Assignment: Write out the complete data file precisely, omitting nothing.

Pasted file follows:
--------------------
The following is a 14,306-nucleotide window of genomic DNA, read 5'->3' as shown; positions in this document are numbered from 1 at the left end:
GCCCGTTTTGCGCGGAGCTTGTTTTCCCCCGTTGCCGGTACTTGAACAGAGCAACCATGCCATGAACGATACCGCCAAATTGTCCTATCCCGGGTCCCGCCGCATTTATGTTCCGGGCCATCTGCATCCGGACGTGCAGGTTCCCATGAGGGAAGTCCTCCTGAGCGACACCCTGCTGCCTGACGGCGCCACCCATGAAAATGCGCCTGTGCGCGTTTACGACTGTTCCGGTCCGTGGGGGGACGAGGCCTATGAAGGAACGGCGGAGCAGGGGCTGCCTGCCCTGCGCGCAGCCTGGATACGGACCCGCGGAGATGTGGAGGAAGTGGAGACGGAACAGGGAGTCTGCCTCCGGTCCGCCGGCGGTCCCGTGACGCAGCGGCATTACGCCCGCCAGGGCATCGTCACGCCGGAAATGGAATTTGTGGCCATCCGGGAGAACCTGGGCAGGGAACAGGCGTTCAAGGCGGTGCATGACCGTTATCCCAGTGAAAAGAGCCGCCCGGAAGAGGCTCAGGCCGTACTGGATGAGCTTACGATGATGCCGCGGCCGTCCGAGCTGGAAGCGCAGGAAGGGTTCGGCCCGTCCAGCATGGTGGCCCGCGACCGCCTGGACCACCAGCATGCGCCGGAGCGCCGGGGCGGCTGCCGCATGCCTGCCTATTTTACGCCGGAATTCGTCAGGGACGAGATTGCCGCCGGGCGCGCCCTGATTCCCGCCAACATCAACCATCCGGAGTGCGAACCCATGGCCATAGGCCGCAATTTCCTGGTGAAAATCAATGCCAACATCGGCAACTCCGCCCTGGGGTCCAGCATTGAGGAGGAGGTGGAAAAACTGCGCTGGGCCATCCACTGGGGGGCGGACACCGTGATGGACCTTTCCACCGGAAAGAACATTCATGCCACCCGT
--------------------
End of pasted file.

The following is a 14,306-nucleotide window of genomic DNA, read 5'->3' as shown; positions in this document are numbered from 1 at the left end:
GCCCGTTTTGCGCGGAGCTTGTTTTCCCCCGTTGCCGGTACTTGAACAGAGCAACCATGCCATGAACGATACCGCCAAATTGTCCTATCCCGGGTCCCGCCGCATTTATGTTCCGGGCCATCTGCATCCGGACGTGCAGGTTCCCATGAGGGAAGTCCTCCTGAGCGACACCCTGCTGCCTGACGGCGCCACCCATGAAAATGCGCCTGTGCGCGTTTACGACTGTTCCGGTCCGTGGGGGGACGAGGCCTATGAAGGAACGGCGGAGCAGGGGCTGCCTGCCCTGCGCGCAGCCTGGATACGGACCCGCGGAGATGTGGAGGAAGTGGAGACGGAACAGGGAGTCTGCCTCCGGTCCGCCGGCGGTCCCGTGACGCAGCGGCATTACGCCCGCCAGGGCATCGTCACGCCGGAAATGGAATTTGTGGCCATCCGGGAGAACCTGGGCAGGGAACAGGCGTTCAAGGCGGTGCATGACCGTTATCCCAGTGAAAAGAGCCGCCCGGAAGAGGCTCAGGCCGTACTGGATGAGCTTACGATGATGCCGCGGCCGTCCGAGCTGGAAGCGCAGGAAGGGTTCGGCCCGTCCAGCATGGTGGCCCGCGACCGCCTGGACCACCAGCATGCGCCGGAGCGCCGGGGCGGCTGCCGCATGCCTGCCTATTTTACGCCGGAATTCGTCAGGGACGAGATTGCCGCCGGGCGCGCCCTGATTCCCGCCAACATCAACCATCCGGAGTGCGAACCCATGGCCATAGGCCGCAATTTCCTGGTGAAAATCAATGCCAACATCGGCAACTCCGCCCTGGGGTCCAGCATTGAGGAGGAGGTGGAAAAACTGCGCTGGGCCATCCACTGGGGGGCGGACACCGTGATGGACCTTTCCACCGGAAAGAACATTCATGCCACCCGT